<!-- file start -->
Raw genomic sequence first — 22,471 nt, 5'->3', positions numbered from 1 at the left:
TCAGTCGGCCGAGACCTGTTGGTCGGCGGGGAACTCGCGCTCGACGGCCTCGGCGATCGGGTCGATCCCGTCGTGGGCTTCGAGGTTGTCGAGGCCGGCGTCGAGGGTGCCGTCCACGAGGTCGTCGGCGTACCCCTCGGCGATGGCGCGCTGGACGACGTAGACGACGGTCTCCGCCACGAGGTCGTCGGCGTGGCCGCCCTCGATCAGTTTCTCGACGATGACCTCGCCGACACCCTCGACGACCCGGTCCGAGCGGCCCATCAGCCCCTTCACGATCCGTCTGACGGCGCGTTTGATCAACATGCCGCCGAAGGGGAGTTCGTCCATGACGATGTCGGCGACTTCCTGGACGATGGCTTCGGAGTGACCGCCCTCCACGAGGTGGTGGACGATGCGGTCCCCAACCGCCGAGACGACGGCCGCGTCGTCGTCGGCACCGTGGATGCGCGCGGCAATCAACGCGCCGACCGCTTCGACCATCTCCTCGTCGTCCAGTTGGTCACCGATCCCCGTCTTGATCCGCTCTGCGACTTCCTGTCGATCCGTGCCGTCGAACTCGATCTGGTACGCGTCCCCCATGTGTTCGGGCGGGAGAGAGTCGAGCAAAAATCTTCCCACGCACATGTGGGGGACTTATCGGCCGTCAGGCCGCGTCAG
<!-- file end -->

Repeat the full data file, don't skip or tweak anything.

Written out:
Raw genomic sequence first — 22,471 nt, 5'->3', positions numbered from 1 at the left:
TCAGTCGGCCGAGACCTGTTGGTCGGCGGGGAACTCGCGCTCGACGGCCTCGGCGATCGGGTCGATCCCGTCGTGGGCTTCGAGGTTGTCGAGGCCGGCGTCGAGGGTGCCGTCCACGAGGTCGTCGGCGTACCCCTCGGCGATGGCGCGCTGGACGACGTAGACGACGGTCTCCGCCACGAGGTCGTCGGCGTGGCCGCCCTCGATCAGTTTCTCGACGATGACCTCGCCGACACCCTCGACGACCCGGTCCGAGCGGCCCATCAGCCCCTTCACGATCCGTCTGACGGCGCGTTTGATCAACATGCCGCCGAAGGGGAGTTCGTCCATGACGATGTCGGCGACTTCCTGGACGATGGCTTCGGAGTGACCGCCCTCCACGAGGTGGTGGACGATGCGGTCCCCAACCGCCGAGACGACGGCCGCGTCGTCGTCGGCACCGTGGATGCGCGCGGCAATCAACGCGCCGACCGCTTCGACCATCTCCTCGTCGTCCAGTTGGTCACCGATCCCCGTCTTGATCCGCTCTGCGACTTCCTGTCGATCCGTGCCGTCGAACTCGATCTGGTACGCGTCCCCCATGTGTTCGGGCGGGAGAGAGTCGAGCAAAAATCTTCCCACGCACATGTGGGGGACTTATCGGCCGTCAGGCCGCGTCAG